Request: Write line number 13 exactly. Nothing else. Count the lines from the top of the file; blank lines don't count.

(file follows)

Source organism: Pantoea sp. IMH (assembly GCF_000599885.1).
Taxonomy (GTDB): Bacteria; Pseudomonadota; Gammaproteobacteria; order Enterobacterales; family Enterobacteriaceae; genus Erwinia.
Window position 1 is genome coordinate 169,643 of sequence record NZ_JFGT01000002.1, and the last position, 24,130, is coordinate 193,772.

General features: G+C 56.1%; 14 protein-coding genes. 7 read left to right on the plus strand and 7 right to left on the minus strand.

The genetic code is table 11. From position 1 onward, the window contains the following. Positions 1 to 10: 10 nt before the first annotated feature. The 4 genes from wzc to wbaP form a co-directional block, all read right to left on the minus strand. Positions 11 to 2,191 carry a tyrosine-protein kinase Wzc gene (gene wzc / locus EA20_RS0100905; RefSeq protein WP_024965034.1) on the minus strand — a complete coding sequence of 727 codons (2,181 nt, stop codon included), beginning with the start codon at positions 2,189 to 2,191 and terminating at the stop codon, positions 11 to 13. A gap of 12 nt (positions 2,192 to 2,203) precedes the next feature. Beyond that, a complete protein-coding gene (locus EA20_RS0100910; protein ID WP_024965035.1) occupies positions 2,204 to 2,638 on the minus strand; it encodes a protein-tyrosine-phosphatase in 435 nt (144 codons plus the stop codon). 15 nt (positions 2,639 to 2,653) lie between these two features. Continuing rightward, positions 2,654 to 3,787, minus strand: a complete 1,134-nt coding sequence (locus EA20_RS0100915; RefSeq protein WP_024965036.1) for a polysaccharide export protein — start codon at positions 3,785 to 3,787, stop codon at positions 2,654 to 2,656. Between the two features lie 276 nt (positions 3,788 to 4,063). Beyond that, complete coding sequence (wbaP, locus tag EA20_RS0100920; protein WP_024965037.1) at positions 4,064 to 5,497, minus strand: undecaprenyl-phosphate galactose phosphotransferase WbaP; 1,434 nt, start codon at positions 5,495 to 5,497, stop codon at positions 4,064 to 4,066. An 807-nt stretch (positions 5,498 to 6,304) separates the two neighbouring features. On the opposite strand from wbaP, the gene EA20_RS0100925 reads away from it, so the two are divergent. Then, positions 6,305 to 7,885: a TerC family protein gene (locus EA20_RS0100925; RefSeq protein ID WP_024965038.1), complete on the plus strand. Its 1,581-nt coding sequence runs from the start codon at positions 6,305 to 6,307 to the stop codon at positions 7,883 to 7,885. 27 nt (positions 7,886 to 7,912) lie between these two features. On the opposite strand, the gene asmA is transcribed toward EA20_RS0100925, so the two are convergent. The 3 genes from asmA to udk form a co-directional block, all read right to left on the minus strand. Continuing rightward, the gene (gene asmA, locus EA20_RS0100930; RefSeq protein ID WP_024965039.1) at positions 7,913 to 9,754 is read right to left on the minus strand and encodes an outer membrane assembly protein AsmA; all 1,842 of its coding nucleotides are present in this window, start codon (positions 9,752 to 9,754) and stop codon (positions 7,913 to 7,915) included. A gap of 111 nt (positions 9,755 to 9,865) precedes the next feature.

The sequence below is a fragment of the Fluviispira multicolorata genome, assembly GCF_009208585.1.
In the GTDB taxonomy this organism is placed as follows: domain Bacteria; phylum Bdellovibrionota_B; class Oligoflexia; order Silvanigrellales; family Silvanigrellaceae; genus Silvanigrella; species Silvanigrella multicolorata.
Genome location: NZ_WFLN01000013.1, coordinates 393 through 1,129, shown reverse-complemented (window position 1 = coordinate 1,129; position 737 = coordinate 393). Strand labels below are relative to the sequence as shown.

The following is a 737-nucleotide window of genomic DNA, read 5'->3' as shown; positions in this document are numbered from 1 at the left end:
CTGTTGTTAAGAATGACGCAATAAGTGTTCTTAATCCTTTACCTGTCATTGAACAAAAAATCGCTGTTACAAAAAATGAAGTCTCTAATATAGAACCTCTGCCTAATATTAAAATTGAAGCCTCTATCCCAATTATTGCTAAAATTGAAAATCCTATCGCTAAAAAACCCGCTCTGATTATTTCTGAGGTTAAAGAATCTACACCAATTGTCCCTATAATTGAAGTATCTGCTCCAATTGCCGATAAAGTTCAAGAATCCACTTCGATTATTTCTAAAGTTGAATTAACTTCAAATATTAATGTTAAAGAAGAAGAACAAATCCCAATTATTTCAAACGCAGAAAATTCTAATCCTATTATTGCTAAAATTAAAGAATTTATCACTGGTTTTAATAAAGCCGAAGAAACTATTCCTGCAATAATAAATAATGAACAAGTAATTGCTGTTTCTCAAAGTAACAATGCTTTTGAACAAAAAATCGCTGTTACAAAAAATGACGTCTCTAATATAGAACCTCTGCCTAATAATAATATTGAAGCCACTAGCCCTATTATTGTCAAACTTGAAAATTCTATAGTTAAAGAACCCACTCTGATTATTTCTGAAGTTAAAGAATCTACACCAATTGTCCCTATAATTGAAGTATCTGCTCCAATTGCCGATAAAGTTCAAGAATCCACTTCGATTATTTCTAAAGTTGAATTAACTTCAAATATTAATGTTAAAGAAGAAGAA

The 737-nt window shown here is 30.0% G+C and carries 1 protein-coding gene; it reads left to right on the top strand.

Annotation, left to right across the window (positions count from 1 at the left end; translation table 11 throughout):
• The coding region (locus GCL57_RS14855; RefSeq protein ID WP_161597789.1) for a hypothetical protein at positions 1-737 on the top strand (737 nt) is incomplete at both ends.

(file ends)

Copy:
• The coding region (locus GCL57_RS14855; RefSeq protein ID WP_161597789.1) for a hypothetical protein at positions 1-737 on the top strand (737 nt) is incomplete at both ends.